Better to go big than piddle little projects, like what the Stimulus Package was filled with. With the money in the Stimulus Package we could have easily paid for this entire thing.
Reply With Quote
     
     
  #90  
Old Posted Aug 2, 2010, 2:17 AM
penfold penfold is offline
Registered User
 
Join Date: Jul 2006
Posts: 157
Quote:
Originally Posted by Onn View Post
Better to go big than piddle little projects, like what the Stimulus Package was filled with. With the money in the Stimulus Package we could have easily paid for this entire thing.
Unfortunately in order to negotiate for Republican support (which disappeared once the vote came) an enormous amount of actual construction ("waste" it was called) was eliminated and replaced by temporary tax cuts (for "growth".) I'd like to think the same mistake won't be made next time, but there most likely won't be a next time.
Reply With Quote
     
     
  #91  
Old Posted Aug 2, 2010, 3:02 AM
202_Cyclist's Avatar
202_Cyclist 202_Cyclist is offline
Trump for Treason.
 
Join Date: Feb 2009
Location: No Trump. No KKK. No racism in the USA.
Posts: 4,023
Quote:
Unfortunately in order to negotiate for Republican support (which disappeared once the vote came) an enormous amount of actual construction ("waste" it was called) was eliminated and replaced by temporary tax cuts (for "growth".) I'd like to think the same mistake won't be made next time, but there most likely won't be a next time.
Exactly right-- approximately $200B - $300B of the stimulus was for tax cuts and another $200B - $300B was for aid to state/local govts so they wouldn't have to layoff as many teachers, police, firefighters, etc... The Republicans are so shameless and blatantly hypocritical on this. It is absolutely disgusting. I suppose because this Recovery Act was proposed by and signed into law by Obama, tax cuts are considered socialism now. Equally hypocritical are the GOP members of Congress who bash the stimulus every chance they get and in the very next breath complain that the money isn't being spent fast enough or their district/state isn't getting enough funding. The GO(B)P is rotten to the core.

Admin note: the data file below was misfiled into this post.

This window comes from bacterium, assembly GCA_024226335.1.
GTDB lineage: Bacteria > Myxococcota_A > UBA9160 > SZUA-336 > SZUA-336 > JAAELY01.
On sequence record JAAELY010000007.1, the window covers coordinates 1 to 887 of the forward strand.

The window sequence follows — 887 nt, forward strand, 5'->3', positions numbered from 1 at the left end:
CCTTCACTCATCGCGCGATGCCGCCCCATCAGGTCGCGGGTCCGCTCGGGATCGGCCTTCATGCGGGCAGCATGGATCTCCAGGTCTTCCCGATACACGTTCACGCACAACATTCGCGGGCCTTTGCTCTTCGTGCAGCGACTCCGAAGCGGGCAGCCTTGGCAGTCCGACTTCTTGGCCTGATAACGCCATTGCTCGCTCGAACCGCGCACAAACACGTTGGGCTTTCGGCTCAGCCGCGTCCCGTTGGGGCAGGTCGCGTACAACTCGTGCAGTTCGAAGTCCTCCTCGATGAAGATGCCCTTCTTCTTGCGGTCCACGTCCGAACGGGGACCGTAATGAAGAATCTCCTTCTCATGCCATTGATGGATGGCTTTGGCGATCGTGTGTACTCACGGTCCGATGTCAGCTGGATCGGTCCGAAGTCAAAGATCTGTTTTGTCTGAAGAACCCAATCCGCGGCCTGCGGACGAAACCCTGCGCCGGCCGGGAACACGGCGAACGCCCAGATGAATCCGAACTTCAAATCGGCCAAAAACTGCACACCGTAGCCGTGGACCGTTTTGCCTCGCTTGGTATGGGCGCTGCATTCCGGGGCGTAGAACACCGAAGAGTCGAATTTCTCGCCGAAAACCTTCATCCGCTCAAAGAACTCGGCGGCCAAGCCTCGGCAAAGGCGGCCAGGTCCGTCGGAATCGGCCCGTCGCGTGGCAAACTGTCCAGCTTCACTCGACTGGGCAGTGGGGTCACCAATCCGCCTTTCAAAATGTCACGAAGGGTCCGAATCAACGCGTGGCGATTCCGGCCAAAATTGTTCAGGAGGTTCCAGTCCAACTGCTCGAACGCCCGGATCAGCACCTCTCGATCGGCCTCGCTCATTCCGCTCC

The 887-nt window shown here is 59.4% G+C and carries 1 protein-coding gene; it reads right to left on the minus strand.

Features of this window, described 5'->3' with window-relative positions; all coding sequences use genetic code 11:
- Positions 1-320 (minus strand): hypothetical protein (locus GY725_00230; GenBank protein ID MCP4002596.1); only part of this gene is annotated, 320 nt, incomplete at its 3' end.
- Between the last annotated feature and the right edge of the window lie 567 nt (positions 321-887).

Here's a chart showing spending from the Recovery Act:

http://projects.nytimes.com/44th_president/stimulus
Reply With Quote
     
     
  #92  
Old Posted Aug 2, 2010, 3:13 AM
DJM19 DJM19 is offline
Registered User
 
Join Date: Jan 2005
Posts: 2,446
Quote:
Originally Posted by electricron View Post
I'm all for the Federal government helping California build it's planned HSR network, but I'm not necessarily for California consuming half the Federal rail capital building budget every year.....
I think its better to let one or two states projects get built using most of the available funds (leaving enough for the rest to stay afloat and do some pre-construction) so that when a big rail-investment bill is introduced, there will be no question that HSR is a good investment.
Reply With Quote
     
     
  #93  
Old Posted Aug 2, 2010, 6:47 AM
electricron's Avatar
electricron electricron is offline
Registered User
 
Join Date: Aug 2008
Location: Granbury, Texas
Posts: 2,887
Lightbulb

Quote:
Originally Posted by DJM19 View Post
I think its better to let one or two states projects get built using most of the available funds (leaving enough for the rest to stay afloat and do some pre-construction) so that when a big rail-investment bill is introduced, there will be no question that HSR is a good investment.
There would be no available Federal funds if the allocations aren't distributed nationally. Did the Interstate Highway funds get distributed to one or two states first? No, because if the Highway funds weren't allocated nationally, there would be no Highway Trust Fund.